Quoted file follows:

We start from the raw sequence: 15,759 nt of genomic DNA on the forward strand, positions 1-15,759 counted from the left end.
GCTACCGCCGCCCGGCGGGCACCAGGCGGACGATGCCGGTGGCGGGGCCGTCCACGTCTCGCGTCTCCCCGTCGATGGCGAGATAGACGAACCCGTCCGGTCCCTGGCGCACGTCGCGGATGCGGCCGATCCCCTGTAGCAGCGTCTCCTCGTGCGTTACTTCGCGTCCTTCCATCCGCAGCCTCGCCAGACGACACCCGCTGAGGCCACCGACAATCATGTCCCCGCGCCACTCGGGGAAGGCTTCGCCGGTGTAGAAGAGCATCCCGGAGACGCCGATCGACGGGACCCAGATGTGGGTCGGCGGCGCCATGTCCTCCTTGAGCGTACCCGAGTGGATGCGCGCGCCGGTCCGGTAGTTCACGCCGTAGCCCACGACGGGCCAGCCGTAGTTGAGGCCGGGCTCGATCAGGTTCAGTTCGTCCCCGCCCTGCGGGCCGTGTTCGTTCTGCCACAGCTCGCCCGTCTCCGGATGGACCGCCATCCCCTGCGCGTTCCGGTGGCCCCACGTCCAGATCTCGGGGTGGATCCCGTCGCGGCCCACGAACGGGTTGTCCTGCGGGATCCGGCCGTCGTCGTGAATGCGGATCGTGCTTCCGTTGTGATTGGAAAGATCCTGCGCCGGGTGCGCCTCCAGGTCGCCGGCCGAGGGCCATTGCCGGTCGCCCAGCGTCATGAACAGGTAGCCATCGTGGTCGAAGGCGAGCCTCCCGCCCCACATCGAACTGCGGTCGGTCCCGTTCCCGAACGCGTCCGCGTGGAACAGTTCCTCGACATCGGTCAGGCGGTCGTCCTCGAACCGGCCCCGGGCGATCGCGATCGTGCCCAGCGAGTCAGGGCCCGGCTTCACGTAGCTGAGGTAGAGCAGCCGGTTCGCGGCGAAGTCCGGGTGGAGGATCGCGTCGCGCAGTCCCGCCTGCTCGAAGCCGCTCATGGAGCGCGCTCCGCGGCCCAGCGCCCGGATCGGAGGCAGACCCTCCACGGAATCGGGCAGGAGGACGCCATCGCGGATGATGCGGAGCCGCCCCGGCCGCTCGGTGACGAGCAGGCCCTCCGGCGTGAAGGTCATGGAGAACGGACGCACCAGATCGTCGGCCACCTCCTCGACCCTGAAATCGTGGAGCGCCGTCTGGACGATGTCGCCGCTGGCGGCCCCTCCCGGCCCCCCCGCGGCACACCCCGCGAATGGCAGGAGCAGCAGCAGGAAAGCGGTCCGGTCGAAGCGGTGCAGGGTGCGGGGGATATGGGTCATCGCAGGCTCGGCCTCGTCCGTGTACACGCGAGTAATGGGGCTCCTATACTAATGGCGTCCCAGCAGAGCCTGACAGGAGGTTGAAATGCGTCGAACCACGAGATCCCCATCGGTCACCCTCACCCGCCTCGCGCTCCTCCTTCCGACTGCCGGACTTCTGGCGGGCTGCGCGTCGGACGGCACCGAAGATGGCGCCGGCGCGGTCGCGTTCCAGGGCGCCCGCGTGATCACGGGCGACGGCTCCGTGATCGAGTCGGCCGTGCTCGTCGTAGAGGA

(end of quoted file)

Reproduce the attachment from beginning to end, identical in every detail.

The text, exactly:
We start from the raw sequence: 15,759 nt of genomic DNA on the forward strand, positions 1-15,759 counted from the left end.
GCTACCGCCGCCCGGCGGGCACCAGGCGGACGATGCCGGTGGCGGGGCCGTCCACGTCTCGCGTCTCCCCGTCGATGGCGAGATAGACGAACCCGTCCGGTCCCTGGCGCACGTCGCGGATGCGGCCGATCCCCTGTAGCAGCGTCTCCTCGTGCGTTACTTCGCGTCCTTCCATCCGCAGCCTCGCCAGACGACACCCGCTGAGGCCACCGACAATCATGTCCCCGCGCCACTCGGGGAAGGCTTCGCCGGTGTAGAAGAGCATCCCGGAGACGCCGATCGACGGGACCCAGATGTGGGTCGGCGGCGCCATGTCCTCCTTGAGCGTACCCGAGTGGATGCGCGCGCCGGTCCGGTAGTTCACGCCGTAGCCCACGACGGGCCAGCCGTAGTTGAGGCCGGGCTCGATCAGGTTCAGTTCGTCCCCGCCCTGCGGGCCGTGTTCGTTCTGCCACAGCTCGCCCGTCTCCGGATGGACCGCCATCCCCTGCGCGTTCCGGTGGCCCCACGTCCAGATCTCGGGGTGGATCCCGTCGCGGCCCACGAACGGGTTGTCCTGCGGGATCCGGCCGTCGTCGTGAATGCGGATCGTGCTTCCGTTGTGATTGGAAAGATCCTGCGCCGGGTGCGCCTCCAGGTCGCCGGCCGAGGGCCATTGCCGGTCGCCCAGCGTCATGAACAGGTAGCCATCGTGGTCGAAGGCGAGCCTCCCGCCCCACATCGAACTGCGGTCGGTCCCGTTCCCGAACGCGTCCGCGTGGAACAGTTCCTCGACATCGGTCAGGCGGTCGTCCTCGAACCGGCCCCGGGCGATCGCGATCGTGCCCAGCGAGTCAGGGCCCGGCTTCACGTAGCTGAGGTAGAGCAGCCGGTTCGCGGCGAAGTCCGGGTGGAGGATCGCGTCGCGCAGTCCCGCCTGCTCGAAGCCGCTCATGGAGCGCGCTCCGCGGCCCAGCGCCCGGATCGGAGGCAGACCCTCCACGGAATCGGGCAGGAGGACGCCATCGCGGATGATGCGGAGCCGCCCCGGCCGCTCGGTGACGAGCAGGCCCTCCGGCGTGAAGGTCATGGAGAACGGACGCACCAGATCGTCGGCCACCTCCTCGACCCTGAAATCGTGGAGCGCCGTCTGGACGATGTCGCCGCTGGCGGCCCCTCCCGGCCCCCCCGCGGCACACCCCGCGAATGGCAGGAGCAGCAGCAGGAAAGCGGTCCGGTCGAAGCGGTGCAGGGTGCGGGGGATATGGGTCATCGCAGGCTCGGCCTCGTCCGTGTACACGCGAGTAATGGGGCTCCTATACTAATGGCGTCCCAGCAGAGCCTGACAGGAGGTTGAAATGCGTCGAACCACGAGATCCCCATCGGTCACCCTCACCCGCCTCGCGCTCCTCCTTCCGACTGCCGGACTTCTGGCGGGCTGCGCGTCGGACGGCACCGAAGATGGCGCCGGCGCGGTCGCGTTCCAGGGCGCCCGCGTGATCACGGGCGACGGCTCCGTGATCGAGTCGGCCGTGCTCGTCGTAGAGGA